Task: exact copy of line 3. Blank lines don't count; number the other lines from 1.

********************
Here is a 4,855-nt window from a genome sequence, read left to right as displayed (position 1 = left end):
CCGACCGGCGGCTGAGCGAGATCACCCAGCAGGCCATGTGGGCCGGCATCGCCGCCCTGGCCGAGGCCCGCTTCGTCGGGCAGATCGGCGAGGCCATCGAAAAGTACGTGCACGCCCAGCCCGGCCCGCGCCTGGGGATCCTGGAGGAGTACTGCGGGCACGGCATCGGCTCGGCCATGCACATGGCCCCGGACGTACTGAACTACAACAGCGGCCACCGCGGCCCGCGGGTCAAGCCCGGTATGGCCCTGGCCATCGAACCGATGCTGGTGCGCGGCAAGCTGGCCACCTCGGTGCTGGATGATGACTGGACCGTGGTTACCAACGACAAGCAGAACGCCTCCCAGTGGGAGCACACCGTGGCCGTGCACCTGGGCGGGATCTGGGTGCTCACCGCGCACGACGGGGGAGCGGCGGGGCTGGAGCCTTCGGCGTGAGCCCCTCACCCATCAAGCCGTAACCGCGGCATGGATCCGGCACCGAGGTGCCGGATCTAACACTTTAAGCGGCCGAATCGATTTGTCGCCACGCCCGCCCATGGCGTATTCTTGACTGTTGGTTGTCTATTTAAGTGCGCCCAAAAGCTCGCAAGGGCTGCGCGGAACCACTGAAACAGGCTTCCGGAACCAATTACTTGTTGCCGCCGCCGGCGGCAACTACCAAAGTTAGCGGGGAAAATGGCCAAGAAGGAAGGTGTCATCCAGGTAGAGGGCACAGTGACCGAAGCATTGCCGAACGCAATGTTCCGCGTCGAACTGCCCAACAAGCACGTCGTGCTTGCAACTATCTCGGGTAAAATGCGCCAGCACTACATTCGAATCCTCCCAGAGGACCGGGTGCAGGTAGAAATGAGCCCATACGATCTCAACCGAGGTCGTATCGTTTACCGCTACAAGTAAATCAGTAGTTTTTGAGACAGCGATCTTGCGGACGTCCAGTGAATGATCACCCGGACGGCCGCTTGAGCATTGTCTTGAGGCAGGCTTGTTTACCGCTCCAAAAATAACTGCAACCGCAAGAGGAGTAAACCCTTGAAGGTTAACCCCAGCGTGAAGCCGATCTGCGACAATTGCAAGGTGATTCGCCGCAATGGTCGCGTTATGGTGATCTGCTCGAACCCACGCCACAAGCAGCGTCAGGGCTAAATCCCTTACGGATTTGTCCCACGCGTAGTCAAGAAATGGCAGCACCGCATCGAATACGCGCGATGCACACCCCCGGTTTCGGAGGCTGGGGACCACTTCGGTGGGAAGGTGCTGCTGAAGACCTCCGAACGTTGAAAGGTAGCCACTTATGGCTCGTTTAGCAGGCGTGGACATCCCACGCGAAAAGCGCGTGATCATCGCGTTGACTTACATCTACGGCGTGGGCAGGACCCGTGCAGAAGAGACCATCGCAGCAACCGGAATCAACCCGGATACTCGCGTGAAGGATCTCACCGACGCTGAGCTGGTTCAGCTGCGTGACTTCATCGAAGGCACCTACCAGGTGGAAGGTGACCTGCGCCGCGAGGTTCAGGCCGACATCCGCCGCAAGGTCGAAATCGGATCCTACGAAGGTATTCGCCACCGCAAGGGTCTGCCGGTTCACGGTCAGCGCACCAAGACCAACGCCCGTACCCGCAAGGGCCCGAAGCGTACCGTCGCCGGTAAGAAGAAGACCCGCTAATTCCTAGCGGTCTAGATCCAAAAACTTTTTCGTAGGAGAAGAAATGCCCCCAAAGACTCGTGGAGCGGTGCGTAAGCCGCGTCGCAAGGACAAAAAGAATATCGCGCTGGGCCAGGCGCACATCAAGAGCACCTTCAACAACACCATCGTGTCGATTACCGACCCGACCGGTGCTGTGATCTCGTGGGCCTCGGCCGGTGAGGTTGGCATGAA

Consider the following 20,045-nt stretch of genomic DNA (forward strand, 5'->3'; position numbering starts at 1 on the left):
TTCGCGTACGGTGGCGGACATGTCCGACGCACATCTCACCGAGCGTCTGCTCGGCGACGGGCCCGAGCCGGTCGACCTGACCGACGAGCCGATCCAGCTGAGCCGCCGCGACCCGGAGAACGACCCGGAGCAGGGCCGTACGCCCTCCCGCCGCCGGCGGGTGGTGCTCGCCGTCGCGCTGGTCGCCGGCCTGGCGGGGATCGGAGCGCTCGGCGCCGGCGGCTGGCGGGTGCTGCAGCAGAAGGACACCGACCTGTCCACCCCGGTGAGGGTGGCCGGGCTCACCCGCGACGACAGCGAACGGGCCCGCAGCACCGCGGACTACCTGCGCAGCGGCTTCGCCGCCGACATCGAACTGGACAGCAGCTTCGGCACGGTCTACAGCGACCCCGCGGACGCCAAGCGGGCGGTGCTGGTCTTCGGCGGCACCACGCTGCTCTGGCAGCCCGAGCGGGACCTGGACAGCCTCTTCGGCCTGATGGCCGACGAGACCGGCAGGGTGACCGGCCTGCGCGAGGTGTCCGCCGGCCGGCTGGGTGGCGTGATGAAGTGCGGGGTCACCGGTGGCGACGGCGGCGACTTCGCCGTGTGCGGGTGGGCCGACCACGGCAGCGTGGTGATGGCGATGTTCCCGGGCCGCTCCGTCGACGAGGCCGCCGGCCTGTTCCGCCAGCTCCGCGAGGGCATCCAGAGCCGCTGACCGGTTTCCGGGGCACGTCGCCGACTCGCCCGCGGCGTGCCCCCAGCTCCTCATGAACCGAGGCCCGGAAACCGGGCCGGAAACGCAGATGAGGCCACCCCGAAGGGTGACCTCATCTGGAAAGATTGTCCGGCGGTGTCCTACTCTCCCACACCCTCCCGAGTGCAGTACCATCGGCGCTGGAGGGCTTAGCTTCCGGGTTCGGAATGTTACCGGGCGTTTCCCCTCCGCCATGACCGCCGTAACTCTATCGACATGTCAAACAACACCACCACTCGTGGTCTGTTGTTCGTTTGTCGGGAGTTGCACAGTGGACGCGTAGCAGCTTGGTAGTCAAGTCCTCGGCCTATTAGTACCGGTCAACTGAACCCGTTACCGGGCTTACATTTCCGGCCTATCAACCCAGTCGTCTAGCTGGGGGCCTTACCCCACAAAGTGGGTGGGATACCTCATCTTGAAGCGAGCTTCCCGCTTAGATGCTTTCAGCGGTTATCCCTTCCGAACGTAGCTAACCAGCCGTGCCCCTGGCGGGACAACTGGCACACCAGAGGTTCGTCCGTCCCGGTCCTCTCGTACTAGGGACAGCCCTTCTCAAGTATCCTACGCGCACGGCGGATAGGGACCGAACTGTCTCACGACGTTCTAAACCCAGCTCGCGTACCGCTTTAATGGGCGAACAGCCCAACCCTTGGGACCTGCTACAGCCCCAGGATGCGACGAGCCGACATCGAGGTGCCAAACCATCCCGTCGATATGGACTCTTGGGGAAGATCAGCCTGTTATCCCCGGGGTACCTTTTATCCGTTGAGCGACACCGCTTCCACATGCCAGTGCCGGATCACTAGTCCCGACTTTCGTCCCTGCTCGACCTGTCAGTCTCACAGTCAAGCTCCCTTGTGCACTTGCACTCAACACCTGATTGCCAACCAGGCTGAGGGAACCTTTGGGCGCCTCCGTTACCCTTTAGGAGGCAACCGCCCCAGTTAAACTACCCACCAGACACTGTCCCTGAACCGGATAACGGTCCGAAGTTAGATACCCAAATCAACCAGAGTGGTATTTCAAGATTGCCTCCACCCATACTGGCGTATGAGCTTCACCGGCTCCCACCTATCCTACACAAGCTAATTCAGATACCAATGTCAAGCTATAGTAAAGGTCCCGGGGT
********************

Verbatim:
Consider the following 20,045-nt stretch of genomic DNA (forward strand, 5'->3'; position numbering starts at 1 on the left):